Journeying together in Christ

Sermons on Restorative Justice

The Unexpected Truth by Trish Miller, sermon on Luke 4: 21-30

I felt very privileged this past week to attend a panel discussion on the Truth and Reconciliation Commission. The speakers shared their ideas on how we can move forward for better relationships among aboriginals and non-aboriginals. One of the panel members, Bishop Mark MacDonald who is the National Anglican Indigenous Bishop, made a statement that I thought is very relevant to our gospel reading this morning. “The truth will set you free but first it will probably really ….” Let’s just say it’s not going to make you happy. But getting through the truth is necessary to start reconciliation. And likewise, without reconciliation, we have learned nothing from the truth.

Restorative Justice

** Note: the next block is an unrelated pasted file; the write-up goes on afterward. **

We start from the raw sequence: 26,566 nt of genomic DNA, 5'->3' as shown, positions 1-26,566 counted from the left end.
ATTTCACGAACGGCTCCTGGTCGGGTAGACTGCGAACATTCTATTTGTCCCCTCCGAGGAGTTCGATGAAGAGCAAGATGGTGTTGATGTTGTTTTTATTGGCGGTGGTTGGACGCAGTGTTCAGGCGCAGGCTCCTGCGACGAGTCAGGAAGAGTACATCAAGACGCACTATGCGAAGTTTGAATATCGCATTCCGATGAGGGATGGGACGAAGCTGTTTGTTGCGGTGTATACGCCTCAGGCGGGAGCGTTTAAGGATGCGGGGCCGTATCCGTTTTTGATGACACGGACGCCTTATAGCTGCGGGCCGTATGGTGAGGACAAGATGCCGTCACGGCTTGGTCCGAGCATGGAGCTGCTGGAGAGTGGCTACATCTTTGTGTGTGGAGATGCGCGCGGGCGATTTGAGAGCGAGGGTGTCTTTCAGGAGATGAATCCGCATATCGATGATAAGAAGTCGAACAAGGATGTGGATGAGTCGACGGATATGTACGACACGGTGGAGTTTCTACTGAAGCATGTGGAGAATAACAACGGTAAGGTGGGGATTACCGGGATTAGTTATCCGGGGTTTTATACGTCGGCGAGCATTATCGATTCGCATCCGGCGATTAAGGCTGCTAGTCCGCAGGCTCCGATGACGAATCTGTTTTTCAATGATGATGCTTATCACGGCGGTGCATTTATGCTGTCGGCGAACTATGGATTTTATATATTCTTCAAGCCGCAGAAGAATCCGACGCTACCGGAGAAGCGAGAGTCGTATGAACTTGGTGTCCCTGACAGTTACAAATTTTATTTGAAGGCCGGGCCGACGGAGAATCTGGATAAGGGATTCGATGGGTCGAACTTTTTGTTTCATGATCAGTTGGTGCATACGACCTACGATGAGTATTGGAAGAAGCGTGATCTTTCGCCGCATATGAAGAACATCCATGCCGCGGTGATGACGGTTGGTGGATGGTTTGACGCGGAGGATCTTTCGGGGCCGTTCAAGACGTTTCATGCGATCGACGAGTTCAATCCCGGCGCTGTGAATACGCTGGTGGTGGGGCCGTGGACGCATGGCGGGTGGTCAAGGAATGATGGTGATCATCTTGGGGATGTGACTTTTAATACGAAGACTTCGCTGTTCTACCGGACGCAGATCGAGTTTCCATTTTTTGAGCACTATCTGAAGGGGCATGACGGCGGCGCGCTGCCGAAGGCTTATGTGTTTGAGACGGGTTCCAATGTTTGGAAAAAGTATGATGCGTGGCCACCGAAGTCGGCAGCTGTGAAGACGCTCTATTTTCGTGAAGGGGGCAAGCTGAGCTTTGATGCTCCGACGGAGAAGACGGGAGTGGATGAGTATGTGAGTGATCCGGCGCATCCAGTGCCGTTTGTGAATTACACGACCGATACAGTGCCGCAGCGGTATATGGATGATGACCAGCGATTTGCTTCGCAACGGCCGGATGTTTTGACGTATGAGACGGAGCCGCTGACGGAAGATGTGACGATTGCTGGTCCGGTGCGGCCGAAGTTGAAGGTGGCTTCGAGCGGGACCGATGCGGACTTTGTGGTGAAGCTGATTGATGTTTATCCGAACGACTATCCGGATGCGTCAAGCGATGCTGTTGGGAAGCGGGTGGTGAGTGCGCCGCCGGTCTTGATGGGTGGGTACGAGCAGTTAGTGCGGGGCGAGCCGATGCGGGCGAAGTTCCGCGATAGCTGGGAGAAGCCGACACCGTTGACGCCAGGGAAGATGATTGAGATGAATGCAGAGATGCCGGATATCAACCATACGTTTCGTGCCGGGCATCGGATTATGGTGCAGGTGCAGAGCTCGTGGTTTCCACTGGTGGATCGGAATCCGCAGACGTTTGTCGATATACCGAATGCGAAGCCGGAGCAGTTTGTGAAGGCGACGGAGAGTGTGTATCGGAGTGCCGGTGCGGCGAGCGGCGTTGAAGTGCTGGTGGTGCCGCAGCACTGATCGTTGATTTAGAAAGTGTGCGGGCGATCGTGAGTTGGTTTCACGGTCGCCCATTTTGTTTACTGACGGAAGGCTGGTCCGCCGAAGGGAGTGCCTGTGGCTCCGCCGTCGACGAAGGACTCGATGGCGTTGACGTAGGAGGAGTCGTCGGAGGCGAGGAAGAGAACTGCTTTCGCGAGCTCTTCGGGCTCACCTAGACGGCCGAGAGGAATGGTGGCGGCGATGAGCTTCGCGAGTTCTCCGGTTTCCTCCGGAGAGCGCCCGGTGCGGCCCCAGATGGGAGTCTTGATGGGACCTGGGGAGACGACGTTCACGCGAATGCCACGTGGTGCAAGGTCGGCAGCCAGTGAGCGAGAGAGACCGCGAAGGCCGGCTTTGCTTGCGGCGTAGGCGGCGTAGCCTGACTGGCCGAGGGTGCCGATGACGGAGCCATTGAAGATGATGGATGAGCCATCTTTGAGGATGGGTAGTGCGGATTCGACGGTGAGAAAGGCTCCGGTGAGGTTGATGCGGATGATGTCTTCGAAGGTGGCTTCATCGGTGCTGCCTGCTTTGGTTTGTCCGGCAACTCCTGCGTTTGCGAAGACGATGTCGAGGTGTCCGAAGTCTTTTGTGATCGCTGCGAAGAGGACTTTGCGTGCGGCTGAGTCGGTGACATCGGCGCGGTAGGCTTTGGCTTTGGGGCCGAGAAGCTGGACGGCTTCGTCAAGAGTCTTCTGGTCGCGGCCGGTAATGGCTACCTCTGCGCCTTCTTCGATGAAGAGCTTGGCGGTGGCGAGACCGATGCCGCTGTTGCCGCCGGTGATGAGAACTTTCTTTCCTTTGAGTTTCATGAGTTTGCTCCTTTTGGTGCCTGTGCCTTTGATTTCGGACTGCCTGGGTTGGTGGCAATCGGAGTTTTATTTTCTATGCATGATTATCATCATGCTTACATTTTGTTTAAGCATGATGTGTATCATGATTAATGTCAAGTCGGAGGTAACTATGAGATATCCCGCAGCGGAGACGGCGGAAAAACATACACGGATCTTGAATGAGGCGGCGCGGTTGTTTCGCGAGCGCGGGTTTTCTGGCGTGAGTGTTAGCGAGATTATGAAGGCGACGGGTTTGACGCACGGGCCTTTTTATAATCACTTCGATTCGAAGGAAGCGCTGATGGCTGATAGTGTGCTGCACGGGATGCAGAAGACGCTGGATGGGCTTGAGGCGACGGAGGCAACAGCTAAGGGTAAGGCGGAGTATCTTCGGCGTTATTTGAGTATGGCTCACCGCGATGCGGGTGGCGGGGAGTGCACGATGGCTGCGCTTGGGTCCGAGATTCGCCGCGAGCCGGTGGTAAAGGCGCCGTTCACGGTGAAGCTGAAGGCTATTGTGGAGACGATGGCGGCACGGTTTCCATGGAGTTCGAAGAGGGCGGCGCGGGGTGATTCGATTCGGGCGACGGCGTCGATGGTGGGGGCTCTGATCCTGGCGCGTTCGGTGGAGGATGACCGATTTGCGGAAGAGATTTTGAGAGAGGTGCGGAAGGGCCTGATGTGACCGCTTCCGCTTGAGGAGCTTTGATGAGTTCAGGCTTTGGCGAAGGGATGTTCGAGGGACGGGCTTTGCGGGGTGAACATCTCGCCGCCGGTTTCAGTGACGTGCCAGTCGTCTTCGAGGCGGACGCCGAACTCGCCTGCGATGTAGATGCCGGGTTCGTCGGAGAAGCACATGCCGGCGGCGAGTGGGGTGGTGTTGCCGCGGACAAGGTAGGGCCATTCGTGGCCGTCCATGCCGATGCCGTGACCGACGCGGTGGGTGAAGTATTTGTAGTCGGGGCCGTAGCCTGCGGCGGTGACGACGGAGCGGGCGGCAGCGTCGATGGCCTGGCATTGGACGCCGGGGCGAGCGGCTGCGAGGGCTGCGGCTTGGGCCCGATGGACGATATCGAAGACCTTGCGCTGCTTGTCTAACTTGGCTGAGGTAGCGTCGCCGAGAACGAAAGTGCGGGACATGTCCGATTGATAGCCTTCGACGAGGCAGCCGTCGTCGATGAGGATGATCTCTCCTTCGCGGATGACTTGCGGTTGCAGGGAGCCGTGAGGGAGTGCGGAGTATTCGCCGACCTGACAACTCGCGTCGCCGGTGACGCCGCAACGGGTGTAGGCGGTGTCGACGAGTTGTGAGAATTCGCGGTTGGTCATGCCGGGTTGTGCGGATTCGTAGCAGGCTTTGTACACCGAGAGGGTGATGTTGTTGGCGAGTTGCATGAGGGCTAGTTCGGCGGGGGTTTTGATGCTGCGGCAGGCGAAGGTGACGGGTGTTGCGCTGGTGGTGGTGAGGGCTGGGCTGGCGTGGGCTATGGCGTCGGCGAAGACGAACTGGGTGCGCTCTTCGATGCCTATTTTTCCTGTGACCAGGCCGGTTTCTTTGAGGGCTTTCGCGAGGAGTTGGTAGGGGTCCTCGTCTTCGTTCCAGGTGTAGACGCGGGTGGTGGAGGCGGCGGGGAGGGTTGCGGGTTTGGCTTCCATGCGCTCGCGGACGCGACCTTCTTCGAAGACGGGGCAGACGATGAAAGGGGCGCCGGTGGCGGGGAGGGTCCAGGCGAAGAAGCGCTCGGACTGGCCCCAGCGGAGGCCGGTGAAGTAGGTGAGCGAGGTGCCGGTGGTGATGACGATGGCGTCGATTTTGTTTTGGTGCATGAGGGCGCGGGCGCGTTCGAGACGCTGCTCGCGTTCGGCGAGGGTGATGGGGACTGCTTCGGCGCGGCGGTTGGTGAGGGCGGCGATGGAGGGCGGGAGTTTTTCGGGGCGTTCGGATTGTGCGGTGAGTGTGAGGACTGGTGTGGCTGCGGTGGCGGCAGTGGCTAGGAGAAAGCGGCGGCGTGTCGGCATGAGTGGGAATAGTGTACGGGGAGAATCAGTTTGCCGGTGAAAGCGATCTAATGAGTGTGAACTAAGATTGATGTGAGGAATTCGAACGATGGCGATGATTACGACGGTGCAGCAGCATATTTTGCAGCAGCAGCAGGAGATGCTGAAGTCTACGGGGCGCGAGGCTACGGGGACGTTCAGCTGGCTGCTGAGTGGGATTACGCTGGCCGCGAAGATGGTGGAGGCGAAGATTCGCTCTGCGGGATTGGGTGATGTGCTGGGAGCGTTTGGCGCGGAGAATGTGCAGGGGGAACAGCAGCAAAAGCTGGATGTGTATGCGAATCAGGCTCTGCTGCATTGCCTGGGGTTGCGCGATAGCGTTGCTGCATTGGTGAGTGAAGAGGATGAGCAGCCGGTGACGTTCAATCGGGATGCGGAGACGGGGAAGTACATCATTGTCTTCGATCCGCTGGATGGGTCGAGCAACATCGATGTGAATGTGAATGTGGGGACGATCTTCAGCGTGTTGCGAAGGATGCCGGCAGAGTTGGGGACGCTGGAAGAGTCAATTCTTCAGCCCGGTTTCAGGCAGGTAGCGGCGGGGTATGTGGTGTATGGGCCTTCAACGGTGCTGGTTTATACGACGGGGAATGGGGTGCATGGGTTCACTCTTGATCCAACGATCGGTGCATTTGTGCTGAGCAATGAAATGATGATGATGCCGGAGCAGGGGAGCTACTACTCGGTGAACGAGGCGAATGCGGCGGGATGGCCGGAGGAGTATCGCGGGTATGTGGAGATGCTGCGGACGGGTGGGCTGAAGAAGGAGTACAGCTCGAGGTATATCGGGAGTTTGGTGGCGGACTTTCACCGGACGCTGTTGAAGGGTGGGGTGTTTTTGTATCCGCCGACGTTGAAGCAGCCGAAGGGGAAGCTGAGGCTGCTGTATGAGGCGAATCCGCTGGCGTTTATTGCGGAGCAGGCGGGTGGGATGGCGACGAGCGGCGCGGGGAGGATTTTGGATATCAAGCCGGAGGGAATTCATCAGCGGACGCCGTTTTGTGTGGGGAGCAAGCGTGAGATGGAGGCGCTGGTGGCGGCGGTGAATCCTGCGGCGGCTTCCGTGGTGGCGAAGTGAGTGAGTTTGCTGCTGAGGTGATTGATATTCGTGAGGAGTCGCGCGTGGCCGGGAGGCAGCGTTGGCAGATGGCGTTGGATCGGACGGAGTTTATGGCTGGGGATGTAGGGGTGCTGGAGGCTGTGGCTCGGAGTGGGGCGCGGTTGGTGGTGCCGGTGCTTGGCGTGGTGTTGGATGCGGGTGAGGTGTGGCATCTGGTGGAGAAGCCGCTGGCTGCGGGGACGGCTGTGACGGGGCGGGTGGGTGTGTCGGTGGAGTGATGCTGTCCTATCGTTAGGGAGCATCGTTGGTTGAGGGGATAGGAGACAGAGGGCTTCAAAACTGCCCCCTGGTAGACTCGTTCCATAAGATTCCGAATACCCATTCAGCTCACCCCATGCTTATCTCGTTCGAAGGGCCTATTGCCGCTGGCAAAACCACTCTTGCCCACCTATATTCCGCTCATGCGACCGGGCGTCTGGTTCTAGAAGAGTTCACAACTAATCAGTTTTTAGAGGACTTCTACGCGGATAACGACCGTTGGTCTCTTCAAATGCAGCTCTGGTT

The model most often followed in Canada today is patterned after the healing circles of the North American indigenous people & as well as the Maori of New Zealand. Their system served to protect individuals, ensure social stability and the integrity of the community. Much credit is given to the Mennonite Central Committee & to Howard Zehr in particular, for popularizing the theory & practices of restorative justice & pushing it forward. The Mennonites, as well as the Amish & Quakers are well-known for advocating & supporting restorative justice. They believe that a restorative approach is much more humane than the current punitive criminal justice systems. Howard Zehr’s book “Changing Lenses – A New Focus for Crime and Justice” is credited with presenting this “ground-breaking” theory of looking at & thinking about, a new way of viewing the criminal justice system. Well, it’s a new way to non-indigenous people at least.